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The Journal Gazette

  • Photos by Michelle Davies | The Journal Gazette Olivia Stoy, 14, plans to undergo a bone marrow transplant next month to fight her cancer. Her donor is her brother Preston, left, a perfect match. The two are seen at their home in Steuben County.

  • Michelle Davies | The Journal Gazette Olivia designed this beaded bracelet sold by accessories business Emily Kai. Proceeds benefit her upcoming bone marrow transplant.

Sunday, June 24, 2018 1:00 am

Teen's cancer story spreads nationwide

$350,000 being raised for bone marrow transplant

ASHLEY SLOBODA | The Journal Gazette

To help Olivia Stoy

• Donate to her GoFundMe campaign. Search “Olivia Stoy” at www.gofundme.com.

• Send checks payable to “Liv it Up” to Liv It Up, P.O. Box 22, Pleasant Lake, IN 46779

• Attend the Liv It Up Block Party at 5 p.m. Friday in downtown Angola

ASHLEY – Olivia Stoy had the end in sight.

Early this year, the teen cancer patient's hair was growing back, and her last chemotherapy treatment to fight a form of non-Hodgkin lymphoma was on the calendar.

A relapse changed that, disrupting her final months at Angola Middle School and forcing her to scrap a spring break trip to the Grand Canyon and summer plans at Camp Watcha-Wanna-Do, which is for children with cancer.

“It was really hard to accept that this had happened again,” Olivia said last week, sitting with her mother outside the family's Steuben County home.

Her summer schedule now includes a bone marrow transplant – a treatment made possible by her brother and an outpouring of financial support from the community.

Olivia's parents are self-employed and have a shared insurance plan through their church. They enrolled years ago, knowing it didn't cover organ or bone marrow transplants – procedures they never thought they would need, said Megan Stoy, Olivia's mother.

Once the unexpected became the doctors' recommendation, Olivia's mother, father and younger siblings – Preston, 7, and Evelyn, 11 – took a blood test to determine whether a family donor was possible. Her sister was a 50 percent match; her brother, 100 percent.

Various fundraisers – including bracelet sales, a GoFundMe campaign and a block party this Friday in Angola – are helping the Stoys shoulder the financial burden, which is publicized as a negotiated cost of $350,000.

Much of the support is local but has broadened as Olivia's story has spread, reaching media outlets outside Indiana, including “Inside Edition” and the Miami Herald.

The increased attention has kept the family busy, her mother said, adding they are grateful for the support.

“It's just amazing to see the community come together,” she said.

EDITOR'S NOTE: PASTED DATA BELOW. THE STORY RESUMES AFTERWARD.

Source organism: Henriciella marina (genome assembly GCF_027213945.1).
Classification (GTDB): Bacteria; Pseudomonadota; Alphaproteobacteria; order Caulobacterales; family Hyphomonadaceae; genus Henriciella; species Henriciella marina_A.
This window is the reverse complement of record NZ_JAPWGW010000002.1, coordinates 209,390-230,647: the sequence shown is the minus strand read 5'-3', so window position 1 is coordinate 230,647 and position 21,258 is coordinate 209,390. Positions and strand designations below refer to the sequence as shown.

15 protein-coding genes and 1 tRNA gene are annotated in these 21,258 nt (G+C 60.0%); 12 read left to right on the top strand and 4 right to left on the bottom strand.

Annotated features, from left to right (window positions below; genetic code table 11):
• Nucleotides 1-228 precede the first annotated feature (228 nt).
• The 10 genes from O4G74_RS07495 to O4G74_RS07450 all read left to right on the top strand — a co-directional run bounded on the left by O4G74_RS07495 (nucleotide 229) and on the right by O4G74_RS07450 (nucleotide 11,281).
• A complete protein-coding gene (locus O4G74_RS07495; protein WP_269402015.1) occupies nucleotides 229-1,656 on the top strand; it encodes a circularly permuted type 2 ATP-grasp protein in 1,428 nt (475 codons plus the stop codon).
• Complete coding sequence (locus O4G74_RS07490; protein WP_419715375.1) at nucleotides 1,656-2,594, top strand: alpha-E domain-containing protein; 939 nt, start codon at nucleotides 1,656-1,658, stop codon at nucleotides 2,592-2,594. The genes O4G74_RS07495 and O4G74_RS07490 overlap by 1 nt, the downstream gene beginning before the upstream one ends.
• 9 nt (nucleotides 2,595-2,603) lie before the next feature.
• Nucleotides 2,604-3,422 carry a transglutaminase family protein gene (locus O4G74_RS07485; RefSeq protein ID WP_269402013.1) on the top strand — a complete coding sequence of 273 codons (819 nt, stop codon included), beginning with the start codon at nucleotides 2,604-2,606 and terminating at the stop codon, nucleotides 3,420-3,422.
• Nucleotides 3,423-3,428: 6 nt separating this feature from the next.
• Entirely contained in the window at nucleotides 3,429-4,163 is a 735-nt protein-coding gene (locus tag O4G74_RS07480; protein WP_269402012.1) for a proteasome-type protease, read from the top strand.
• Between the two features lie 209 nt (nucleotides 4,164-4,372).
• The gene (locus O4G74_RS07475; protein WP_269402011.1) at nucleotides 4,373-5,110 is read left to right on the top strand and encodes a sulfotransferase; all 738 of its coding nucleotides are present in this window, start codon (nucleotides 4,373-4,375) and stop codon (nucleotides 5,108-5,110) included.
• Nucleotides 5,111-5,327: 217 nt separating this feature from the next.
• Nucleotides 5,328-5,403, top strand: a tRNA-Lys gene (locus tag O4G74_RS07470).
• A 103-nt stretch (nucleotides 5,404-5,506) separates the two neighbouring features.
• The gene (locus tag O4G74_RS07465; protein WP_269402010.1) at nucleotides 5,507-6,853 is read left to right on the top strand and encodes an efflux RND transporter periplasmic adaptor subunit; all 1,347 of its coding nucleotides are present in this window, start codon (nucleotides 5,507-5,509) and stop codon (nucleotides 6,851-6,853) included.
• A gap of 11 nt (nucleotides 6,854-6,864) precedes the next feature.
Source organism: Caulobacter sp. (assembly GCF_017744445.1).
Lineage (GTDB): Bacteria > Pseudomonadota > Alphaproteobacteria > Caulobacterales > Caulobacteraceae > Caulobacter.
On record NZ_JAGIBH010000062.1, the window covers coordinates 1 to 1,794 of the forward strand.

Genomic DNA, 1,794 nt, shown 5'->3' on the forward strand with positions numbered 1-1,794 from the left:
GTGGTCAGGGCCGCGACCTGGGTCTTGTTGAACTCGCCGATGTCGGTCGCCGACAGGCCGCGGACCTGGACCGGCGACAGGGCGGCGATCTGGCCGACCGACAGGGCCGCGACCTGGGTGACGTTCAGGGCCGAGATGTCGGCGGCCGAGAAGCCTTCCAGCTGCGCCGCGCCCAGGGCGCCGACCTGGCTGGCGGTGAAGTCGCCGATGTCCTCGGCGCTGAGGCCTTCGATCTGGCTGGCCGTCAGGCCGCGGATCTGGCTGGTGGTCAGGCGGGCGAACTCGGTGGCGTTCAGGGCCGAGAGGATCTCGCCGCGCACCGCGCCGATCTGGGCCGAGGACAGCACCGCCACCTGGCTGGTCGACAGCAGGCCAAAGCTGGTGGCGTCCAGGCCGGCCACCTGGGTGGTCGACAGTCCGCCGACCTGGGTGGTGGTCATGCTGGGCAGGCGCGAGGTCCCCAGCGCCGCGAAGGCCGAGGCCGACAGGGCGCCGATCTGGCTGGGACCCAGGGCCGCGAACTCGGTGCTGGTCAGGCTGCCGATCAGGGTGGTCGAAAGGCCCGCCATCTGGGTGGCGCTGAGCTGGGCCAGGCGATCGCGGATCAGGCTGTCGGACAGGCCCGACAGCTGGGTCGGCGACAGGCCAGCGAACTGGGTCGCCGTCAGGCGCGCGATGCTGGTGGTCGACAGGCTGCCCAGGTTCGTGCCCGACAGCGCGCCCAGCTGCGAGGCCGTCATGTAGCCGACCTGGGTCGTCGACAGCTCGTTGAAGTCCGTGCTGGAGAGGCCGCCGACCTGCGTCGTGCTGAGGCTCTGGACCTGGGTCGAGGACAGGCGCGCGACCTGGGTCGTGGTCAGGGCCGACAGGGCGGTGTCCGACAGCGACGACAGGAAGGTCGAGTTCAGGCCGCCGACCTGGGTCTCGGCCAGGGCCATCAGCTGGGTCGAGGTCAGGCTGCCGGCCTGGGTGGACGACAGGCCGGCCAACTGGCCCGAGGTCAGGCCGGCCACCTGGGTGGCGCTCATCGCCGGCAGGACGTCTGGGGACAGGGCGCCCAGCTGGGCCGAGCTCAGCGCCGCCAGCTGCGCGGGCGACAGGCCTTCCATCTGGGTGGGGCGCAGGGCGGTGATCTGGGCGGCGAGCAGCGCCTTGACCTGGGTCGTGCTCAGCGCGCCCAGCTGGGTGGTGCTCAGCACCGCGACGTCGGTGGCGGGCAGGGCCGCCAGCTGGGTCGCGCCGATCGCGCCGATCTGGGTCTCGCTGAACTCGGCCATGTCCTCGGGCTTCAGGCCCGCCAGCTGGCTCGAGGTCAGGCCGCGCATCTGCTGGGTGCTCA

She credited the response to living in a small community and Olivia's good heart and giving nature.

The family's Facebook page about Olivia includes information about fundraising efforts. While some businesses are collecting donations in canisters, others are pledging to donate all or some of their sales on certain dates.

Emily Bryan, who owns Fort Wayne accessory business Emily Kai, said her effort to help Olivia spread like wildfire. Olivia designed a bracelet featuring coral, turquoise, moonstone and lava stone beads held together by gold elastic – the color of childhood cancer.

The Lava Liv bracelet is a tangible reminder to stay strong, confident and courageous, Olivia said.

Emily Kai's website features the meaning behind the $20 bracelet and includes video of Bryan and Olivia. The feedback has been positive, Bryan said, noting the initial batch of 400 bracelets quickly sold out.

“It's much bigger than what Emily or we could have imagined,” Olivia's mother said.

Well-wishers as far away as New York, Kansas, Florida and Alabama have left encouraging messages on the website, with a few noting they saw Olivia's story on their local news.

“People were really empowered by Olivia,” Bryan said.

In a Facebook update last week, the family reported the fundraising tally surpassed $132,000 and reiterated the importance of the donations.

“After her relapse this past spring, Olivia's doctors made it abundantly clear that a bone marrow transplant would be her greatest chance at lasting remission and a fulfilling, healthy life,” the family wrote.

Olivia plans to use any leftover money to help other patients, she said.

Despite nervousness about the procedure, Preston plans to give his oldest sister a chance at health, which he said is “kind of cool.”

It will be a while before Olivia can again fill her calendar with activities her illness forces her to avoid. Because of the transplant, she won't return to school in August. She must stay in the hospital 50 days after the procedure, and places like church, school and stores will be off limits for nine to 12 months, her mother said.

Olivia is thankful for everyone who is making that future possible.

“It shows that they care for me,” she said.

asloboda@jg.net